Academic journal article Career Development Quarterly

Interpersonal Influences on Students' Academic and Career Decisions: The Impact of Sexual Orientation

Academic journal article Career Development Quarterly

Interpersonal Influences on Students' Academic and Career Decisions: The Impact of Sexual Orientation

Article excerpt

The authors investigated differences in interpersonal influences on career decision making between gay, lesbian, and bisexual (GLB) and heterosexual college students. Contrary to hypotheses, GLB students reported having more career role models than did heterosexual students, and the amount of inspiration received from role models did not differ between the 2 groups. However, GLB students perceived they received less support and guidance from others in their academic and career decision making. As expected, GLB students were more likely to endorse the importance of a career role model's sexual orientation and support of people with their own sexual orientation. Career intervention and research implications are discussed.

An unannounced, telephone follow-up evaluation of 181 out-of-school adults who had enrolled in 1 of 2 programs of individual career counseling at a university extension center indicated that 78% were satisfied or very satisfied. Eightyfive percent reported that they were following through on their counseling in a variety of ways, including pursuing further education (35%) and changing jobs or occupations (14%). Satisfaction was not related at a statistically significant level to completion of their allotted counseling interviews, program, gender, or education level. The discussion considers the implications for offering career counseling to adults and for future research.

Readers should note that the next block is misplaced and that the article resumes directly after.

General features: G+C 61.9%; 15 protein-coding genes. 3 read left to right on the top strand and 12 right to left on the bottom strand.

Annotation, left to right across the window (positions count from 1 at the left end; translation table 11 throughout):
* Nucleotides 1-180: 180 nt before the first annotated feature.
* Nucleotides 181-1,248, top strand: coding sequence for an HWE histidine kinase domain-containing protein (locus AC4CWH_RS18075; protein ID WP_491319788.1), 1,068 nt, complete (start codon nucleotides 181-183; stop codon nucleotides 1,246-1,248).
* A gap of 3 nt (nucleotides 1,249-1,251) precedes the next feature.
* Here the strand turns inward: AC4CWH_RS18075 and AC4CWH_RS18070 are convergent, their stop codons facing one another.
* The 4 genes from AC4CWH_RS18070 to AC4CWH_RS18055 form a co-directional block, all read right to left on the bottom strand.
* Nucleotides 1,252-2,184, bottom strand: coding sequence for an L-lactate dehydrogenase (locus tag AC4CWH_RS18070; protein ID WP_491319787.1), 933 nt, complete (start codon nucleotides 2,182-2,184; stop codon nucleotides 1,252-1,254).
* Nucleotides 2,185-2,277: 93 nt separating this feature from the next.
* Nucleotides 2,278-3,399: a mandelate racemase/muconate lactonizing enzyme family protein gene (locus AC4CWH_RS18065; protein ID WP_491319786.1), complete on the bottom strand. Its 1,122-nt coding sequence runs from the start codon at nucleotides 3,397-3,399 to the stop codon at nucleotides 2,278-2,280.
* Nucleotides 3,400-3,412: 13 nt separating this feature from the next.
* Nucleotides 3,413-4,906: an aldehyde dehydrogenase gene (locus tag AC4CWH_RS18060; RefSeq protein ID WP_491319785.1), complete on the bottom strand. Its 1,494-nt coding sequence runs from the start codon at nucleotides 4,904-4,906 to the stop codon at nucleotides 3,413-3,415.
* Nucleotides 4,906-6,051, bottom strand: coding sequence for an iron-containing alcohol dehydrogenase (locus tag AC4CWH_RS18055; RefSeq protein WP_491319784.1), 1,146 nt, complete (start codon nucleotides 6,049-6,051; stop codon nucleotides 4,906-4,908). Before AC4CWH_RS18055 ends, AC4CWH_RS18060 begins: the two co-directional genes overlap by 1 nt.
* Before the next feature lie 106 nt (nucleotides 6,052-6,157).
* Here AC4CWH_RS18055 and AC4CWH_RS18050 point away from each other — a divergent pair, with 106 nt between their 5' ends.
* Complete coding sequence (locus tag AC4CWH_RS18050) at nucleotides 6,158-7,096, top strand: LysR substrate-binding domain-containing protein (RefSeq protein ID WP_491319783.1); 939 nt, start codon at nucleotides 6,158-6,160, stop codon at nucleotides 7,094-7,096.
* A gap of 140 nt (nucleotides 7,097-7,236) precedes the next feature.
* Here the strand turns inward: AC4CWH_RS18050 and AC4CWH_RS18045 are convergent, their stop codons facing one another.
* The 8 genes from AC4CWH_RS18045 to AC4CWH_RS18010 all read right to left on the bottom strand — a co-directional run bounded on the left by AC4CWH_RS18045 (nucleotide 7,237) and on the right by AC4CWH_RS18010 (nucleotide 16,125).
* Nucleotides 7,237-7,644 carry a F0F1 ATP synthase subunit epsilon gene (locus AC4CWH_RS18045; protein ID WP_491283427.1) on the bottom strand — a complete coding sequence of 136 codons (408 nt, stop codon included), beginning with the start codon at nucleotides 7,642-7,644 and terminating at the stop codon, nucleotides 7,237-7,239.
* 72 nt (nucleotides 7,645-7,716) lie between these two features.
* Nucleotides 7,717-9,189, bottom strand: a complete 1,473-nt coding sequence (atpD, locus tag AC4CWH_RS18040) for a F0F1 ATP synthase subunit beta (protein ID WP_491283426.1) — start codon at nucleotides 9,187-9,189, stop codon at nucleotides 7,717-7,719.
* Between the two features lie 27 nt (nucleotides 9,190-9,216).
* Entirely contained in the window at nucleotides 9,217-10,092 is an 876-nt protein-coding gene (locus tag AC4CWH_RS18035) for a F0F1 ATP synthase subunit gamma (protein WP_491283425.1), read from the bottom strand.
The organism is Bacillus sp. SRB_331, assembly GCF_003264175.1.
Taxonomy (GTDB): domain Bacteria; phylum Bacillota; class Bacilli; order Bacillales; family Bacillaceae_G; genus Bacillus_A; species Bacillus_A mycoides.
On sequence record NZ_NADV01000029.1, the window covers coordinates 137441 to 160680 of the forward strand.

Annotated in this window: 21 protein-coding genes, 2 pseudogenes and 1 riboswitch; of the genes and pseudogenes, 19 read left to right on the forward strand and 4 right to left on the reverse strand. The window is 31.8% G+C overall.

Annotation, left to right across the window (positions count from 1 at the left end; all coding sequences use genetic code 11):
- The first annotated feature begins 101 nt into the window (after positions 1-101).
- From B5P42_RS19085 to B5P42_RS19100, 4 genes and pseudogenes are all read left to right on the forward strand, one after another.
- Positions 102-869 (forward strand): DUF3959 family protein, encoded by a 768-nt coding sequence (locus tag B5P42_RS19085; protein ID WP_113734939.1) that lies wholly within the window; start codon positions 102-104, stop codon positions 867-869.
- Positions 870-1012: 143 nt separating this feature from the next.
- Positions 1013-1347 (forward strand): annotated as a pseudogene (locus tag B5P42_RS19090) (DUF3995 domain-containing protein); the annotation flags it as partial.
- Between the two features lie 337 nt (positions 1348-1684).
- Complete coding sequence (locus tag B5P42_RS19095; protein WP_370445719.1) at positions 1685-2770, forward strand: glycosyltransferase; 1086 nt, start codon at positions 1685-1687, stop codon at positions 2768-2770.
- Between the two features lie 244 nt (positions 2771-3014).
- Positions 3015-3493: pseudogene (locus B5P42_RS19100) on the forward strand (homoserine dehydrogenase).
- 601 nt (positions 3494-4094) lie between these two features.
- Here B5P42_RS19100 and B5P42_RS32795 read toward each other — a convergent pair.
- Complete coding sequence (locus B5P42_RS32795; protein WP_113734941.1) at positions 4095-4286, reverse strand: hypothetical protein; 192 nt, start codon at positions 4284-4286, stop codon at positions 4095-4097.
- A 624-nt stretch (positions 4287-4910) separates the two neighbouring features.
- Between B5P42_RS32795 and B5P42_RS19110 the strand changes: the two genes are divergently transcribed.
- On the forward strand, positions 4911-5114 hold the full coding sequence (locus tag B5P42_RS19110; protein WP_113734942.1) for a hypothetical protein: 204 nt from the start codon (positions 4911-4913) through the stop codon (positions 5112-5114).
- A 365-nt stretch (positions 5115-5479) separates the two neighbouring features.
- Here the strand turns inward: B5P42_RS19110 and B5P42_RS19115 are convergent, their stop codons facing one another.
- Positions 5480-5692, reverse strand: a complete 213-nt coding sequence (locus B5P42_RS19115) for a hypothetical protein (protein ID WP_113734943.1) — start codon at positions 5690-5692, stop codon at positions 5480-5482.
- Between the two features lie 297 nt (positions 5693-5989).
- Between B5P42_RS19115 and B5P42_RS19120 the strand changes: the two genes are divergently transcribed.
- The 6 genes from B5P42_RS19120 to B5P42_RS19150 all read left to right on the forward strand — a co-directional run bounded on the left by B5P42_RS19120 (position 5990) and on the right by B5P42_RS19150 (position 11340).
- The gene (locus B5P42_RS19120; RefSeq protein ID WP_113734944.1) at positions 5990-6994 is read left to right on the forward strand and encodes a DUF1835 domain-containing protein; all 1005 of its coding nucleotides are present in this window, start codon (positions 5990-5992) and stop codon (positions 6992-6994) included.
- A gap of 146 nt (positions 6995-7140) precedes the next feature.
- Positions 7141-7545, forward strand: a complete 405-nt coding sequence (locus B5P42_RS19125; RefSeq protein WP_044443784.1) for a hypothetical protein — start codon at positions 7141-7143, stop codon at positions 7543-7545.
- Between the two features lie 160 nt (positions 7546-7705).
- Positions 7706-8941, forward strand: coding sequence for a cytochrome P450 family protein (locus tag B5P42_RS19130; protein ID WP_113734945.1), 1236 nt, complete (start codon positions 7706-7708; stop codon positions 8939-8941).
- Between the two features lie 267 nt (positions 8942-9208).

The unique concerns of gay, lesbian, and bisexual (GLB) individuals have been identified as a critical area of inquiry in the career development literature (Bieschke & Matthews, 1996; Croteau, 1996; Lonborg & Phillips, 1996). Because of"stereotypes, discrimination, environmental barriers, and other forms of bias that typically impede the development of minority groups" (Herr & Cramer, 1988, p. 154), theorists have suggested that the career decision making and implementation of GLB individuals may be particularly difficult when compared with that of heterosexual individuals. A growing literature, including special issues of The Career Development Quarterly and Journal of Vocational Behavior, has addressed ways in which GLB individuals' career development is affected by sexual identity and orientation issues (e.g., Chung, 1995; Fassinger, 1995, 1996; Mobley & Slaney, 1996; Morrow, Gore, & Campbell, 1996; Pope, 1995; Prince, 1995).

Role Model Influences

One of the issues that has consistently emerged from the literature on GLB career development is the importance of role models who are "out" with respect to a GLB sexual orientation. Research has documented a beneficial impact of role models on various career outcomes in general (Dryler, 1998; Nauta & Kokaly, 2001; Savenye, 1992). According to social learning theory (Bandura, 1977), individuals are likely to seek role models whom they perceive to be similar to themselves because they assume such models' experiences would extend to their lives as well (Gottfredson, 1981). Thus, out GLB role models may be especially important in the career development of GLB individuals because they can demonstrate how to balance private and public aspects of self on the job, they can model confidence with one's self as a GLB individual in a career, and they can challenge stereotypes about appropriate and inappropriate jobs for GLB individuals (Croteau & Thiel, 1993; Hetherington & Orzek, 1989). In addition, observing career role models who are out at work may help young adults anticipate reactions to and consequences of public disclosures about their sexual orientation in the workplace (Elliott, 1993; Etringer, Hillerbrand, & Hetherington, 1990; Morgan & Brown, 1991).

Empirical studies indicate, however, that most GLB individuals have not disclosed their sexual identity to their employers and coworkers, often because they fear reprisal, bias, discrimination, and job loss (Fassinger, 1995; Schneider, 1987; Woods, 1993). When they are "closeted" in the workplace, such persons may not serve as career role models for other GLB individuals (Fassinger, 1996). …

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